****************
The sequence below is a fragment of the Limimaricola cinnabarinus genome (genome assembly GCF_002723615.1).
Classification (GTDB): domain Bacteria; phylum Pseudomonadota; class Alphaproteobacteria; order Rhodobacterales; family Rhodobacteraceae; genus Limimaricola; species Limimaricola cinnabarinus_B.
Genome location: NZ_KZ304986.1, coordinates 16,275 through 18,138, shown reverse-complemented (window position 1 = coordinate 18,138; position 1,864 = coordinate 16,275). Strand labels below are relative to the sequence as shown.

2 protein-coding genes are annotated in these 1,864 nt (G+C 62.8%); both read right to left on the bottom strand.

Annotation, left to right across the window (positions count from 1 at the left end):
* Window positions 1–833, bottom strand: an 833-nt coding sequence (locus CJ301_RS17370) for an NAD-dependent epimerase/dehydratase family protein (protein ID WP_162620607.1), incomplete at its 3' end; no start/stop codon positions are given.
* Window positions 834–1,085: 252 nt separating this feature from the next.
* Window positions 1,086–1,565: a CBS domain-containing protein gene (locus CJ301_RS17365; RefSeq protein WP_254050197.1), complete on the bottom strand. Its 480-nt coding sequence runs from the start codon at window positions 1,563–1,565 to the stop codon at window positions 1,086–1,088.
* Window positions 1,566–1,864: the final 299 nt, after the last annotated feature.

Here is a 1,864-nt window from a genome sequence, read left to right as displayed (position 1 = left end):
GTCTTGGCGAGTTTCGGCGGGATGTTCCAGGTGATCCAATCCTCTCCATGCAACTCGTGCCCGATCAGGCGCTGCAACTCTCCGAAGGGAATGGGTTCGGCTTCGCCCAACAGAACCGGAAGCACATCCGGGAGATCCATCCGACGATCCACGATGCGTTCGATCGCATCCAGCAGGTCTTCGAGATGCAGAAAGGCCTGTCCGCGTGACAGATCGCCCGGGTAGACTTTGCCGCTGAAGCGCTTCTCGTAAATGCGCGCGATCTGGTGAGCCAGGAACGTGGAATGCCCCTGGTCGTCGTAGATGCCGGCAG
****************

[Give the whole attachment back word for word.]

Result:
The sequence below is a fragment of the Limimaricola cinnabarinus genome (genome assembly GCF_002723615.1).
Classification (GTDB): domain Bacteria; phylum Pseudomonadota; class Alphaproteobacteria; order Rhodobacterales; family Rhodobacteraceae; genus Limimaricola; species Limimaricola cinnabarinus_B.
Genome location: NZ_KZ304986.1, coordinates 16,275 through 18,138, shown reverse-complemented (window position 1 = coordinate 18,138; position 1,864 = coordinate 16,275). Strand labels below are relative to the sequence as shown.

2 protein-coding genes are annotated in these 1,864 nt (G+C 62.8%); both read right to left on the bottom strand.

Annotation, left to right across the window (positions count from 1 at the left end):
* Window positions 1–833, bottom strand: an 833-nt coding sequence (locus CJ301_RS17370) for an NAD-dependent epimerase/dehydratase family protein (protein ID WP_162620607.1), incomplete at its 3' end; no start/stop codon positions are given.
* Window positions 834–1,085: 252 nt separating this feature from the next.
* Window positions 1,086–1,565: a CBS domain-containing protein gene (locus CJ301_RS17365; RefSeq protein WP_254050197.1), complete on the bottom strand. Its 480-nt coding sequence runs from the start codon at window positions 1,563–1,565 to the stop codon at window positions 1,086–1,088.
* Window positions 1,566–1,864: the final 299 nt, after the last annotated feature.

Here is a 1,864-nt window from a genome sequence, read left to right as displayed (position 1 = left end):
GTCTTGGCGAGTTTCGGCGGGATGTTCCAGGTGATCCAATCCTCTCCATGCAACTCGTGCCCGATCAGGCGCTGCAACTCTCCGAAGGGAATGGGTTCGGCTTCGCCCAACAGAACCGGAAGCACATCCGGGAGATCCATCCGACGATCCACGATGCGTTCGATCGCATCCAGCAGGTCTTCGAGATGCAGAAAGGCCTGTCCGCGTGACAGATCGCCCGGGTAGACTTTGCCGCTGAAGCGCTTCTCGTAAATGCGCGCGATCTGGTGAGCCAGGAACGTGGAATGCCCCTGGTCGTCGTAGATGCCGGCAG